We’ve been studying the letter of First John in the Capitol Commission Bible study this fall. It is a letter rich in wisdom and the calming assurance of our salvation and identity as the children of God. And what do all children do? They grow. As a father of two young daughters, I can see them grow each and every day.

In this letter, John the Beloved Disciple of Jesus Christ is helping the reader to grow and move from child-like faith toward becoming a maturing, godly father and mother in the faith. All the while growing in a personal relationship with God. Something we can learn a lot about from John is moving from a saving knowledge to an experiential knowledge of God.

In this letter, John writes: “This is how we know that we know him:

  • if we keep his commands 2:3
  • if we remain in him 2:28
  • if we purify ourselves as he himself is pure 3:3
  • by doing what is right, especially loving our brother and sister 3:10.”

In essence, a growing and maturing child of God will grow to desire being in God’s presence and trusting what Jesus said is true and best for our lives. This harder than it sounds because there are so many good things we experience in this life and near as many important decisions we have to make, including how we vote, that we become distracted. We have to make a decision each and every day.

The Christian has decided that it is better by far to dwell in the presence of God than any other pleasure, passion, or purpose. When that is your decision each day, you will begin to desire holiness over sin, the needs of others over selfishness, and you gain clarity about the important decisions you have to make. God has a lot of things in mind for you, for your life, and for your talents and abilities. But, none of them are more important to God than you, growing closer to Him and becoming more like Christ. He loves you too much for anything else to happen in your life.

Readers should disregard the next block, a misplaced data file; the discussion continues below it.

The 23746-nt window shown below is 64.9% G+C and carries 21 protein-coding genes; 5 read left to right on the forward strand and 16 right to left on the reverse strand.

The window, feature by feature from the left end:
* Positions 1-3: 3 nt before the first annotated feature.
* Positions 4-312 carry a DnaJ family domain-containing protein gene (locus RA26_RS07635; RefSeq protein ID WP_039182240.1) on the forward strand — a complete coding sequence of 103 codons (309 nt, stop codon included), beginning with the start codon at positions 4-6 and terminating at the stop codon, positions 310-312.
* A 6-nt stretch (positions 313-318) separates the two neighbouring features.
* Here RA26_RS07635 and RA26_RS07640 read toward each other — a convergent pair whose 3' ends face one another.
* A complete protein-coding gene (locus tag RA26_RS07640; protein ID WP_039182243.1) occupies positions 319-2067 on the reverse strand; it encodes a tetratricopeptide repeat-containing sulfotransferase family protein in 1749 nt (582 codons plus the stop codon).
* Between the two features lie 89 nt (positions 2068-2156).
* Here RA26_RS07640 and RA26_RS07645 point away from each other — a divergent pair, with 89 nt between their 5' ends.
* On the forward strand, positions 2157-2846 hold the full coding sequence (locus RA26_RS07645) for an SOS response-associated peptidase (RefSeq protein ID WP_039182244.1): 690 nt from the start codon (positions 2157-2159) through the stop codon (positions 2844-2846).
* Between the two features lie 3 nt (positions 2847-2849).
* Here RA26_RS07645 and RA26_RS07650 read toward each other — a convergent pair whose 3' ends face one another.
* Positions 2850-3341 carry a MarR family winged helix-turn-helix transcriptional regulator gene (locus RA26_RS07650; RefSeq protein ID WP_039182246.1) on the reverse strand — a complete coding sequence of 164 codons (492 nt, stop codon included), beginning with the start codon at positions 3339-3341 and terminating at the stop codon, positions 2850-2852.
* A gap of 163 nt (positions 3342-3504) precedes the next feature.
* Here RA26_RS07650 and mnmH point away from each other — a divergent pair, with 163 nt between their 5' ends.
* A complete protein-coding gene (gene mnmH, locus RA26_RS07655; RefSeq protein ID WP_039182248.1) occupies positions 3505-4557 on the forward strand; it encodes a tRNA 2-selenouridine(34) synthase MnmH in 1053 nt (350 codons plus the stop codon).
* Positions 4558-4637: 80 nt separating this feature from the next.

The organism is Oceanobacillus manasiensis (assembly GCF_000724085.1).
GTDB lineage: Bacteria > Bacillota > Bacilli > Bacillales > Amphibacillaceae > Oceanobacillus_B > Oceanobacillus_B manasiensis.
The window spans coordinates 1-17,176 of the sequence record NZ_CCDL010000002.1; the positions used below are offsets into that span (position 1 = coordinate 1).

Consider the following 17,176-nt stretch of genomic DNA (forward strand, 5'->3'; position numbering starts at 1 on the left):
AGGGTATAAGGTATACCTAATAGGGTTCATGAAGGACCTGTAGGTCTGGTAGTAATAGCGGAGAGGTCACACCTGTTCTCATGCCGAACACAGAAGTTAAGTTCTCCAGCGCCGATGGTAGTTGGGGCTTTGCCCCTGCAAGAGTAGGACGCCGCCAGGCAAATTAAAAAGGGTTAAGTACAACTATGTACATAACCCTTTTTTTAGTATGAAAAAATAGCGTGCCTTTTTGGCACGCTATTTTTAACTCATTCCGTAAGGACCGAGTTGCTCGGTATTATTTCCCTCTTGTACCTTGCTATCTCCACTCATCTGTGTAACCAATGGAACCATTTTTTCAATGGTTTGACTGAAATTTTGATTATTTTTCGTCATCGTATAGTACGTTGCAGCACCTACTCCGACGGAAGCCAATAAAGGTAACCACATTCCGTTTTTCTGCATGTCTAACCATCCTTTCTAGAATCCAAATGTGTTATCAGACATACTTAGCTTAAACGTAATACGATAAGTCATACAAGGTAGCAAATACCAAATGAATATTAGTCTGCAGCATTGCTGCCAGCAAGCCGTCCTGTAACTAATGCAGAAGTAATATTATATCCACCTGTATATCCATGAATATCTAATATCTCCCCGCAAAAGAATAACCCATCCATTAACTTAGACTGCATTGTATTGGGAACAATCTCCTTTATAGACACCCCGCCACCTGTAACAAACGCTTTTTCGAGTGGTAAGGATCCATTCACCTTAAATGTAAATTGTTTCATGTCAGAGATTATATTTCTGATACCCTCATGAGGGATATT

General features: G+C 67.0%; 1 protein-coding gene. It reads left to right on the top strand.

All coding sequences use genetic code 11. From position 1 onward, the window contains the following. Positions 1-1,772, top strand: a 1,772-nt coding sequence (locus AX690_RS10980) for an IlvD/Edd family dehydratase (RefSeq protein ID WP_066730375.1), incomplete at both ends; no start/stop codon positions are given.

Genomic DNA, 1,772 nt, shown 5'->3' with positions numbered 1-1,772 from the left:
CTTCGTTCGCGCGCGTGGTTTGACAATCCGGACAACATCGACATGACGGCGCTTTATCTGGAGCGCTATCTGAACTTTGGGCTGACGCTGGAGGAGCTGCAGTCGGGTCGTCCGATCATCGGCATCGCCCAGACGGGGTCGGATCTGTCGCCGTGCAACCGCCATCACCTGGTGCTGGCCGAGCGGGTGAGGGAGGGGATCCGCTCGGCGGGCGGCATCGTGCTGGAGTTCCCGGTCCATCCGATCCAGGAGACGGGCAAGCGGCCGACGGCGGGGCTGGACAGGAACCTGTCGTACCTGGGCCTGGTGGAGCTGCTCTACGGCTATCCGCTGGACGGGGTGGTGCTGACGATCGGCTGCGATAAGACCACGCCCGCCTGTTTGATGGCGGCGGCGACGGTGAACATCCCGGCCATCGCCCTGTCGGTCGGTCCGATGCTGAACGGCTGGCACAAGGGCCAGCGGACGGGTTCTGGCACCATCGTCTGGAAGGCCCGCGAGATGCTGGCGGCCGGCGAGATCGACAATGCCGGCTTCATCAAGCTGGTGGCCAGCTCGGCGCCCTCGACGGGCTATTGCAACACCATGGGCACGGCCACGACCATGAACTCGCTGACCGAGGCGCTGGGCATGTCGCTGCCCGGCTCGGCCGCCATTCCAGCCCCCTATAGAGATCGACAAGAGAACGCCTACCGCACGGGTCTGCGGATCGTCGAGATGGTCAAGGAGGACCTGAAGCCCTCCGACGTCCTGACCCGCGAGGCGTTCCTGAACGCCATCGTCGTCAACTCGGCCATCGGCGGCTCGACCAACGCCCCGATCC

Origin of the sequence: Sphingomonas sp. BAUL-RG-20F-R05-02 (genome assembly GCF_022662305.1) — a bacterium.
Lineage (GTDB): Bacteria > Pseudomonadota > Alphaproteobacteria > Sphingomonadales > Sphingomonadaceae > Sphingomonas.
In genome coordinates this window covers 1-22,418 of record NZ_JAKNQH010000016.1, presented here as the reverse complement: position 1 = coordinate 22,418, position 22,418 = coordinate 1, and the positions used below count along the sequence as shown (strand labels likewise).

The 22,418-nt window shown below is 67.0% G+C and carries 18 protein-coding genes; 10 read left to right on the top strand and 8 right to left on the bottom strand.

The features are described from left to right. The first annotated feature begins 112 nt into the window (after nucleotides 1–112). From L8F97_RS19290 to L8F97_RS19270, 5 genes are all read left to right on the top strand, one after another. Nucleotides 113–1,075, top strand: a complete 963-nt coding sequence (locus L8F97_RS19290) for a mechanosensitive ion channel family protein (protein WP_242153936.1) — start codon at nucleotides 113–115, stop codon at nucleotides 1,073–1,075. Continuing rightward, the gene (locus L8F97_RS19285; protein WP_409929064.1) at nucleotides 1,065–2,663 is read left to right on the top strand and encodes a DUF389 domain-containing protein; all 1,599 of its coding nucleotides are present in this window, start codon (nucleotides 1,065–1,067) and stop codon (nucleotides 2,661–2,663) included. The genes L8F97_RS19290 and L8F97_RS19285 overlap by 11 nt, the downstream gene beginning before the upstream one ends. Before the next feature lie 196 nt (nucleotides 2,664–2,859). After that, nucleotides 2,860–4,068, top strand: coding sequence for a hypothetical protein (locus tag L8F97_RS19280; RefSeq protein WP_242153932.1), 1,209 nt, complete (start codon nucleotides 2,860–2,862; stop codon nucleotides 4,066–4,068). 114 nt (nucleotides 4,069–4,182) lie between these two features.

John is also very practical. There is very obvious evidence that we are growing in the faith, that we love others. There is a story that is shared by the early church historian, Eusebius, about John’s life in his old age. It was said that whenever the church would gather, they would ask, “Father John, father John, do you have a word for us?” John would always answer that he did have a word for them. They would carry him to the front where he would simply say, “My little children, love one another.”

Of course, there are other things God says to us, has for us, and leads us to do. But, all of them fall subject to this one command. It is an old command. That we love one another. Is it any wonder, then, how easy it is to fail to keep this command? What better way can the integrity and authenticity of the Christian faith be called into question?

Dear friends, I am not writing you a new command but an old command that you have had from the beginning. The old command is the word you have heard. Yet I am writing you a new command, which is true in him and in you, because the darkness is passing away and the true light is already shining. The one who says he is in the light but hates his brother or sister is in the darkness until now. The one who loves his brother or sister remains in the light, and there is no cause for stumbling in him.

1 John 2:7-10

We cannot accomplish this on our own. That’s why in 2 Timothy, Paul writes that God has not given us a spirit of fear but of power. Not just of power, but of love and self-discipline. When all the circumstances and all the noise flooding our social media feed is driving us to hate, God gives us the power to respond in love.

The election is just two weeks away. Emotions are high and so are our sensitivities. Pray that God gives you his power to respond in love today. And don’t forget to vote on Nov. 6!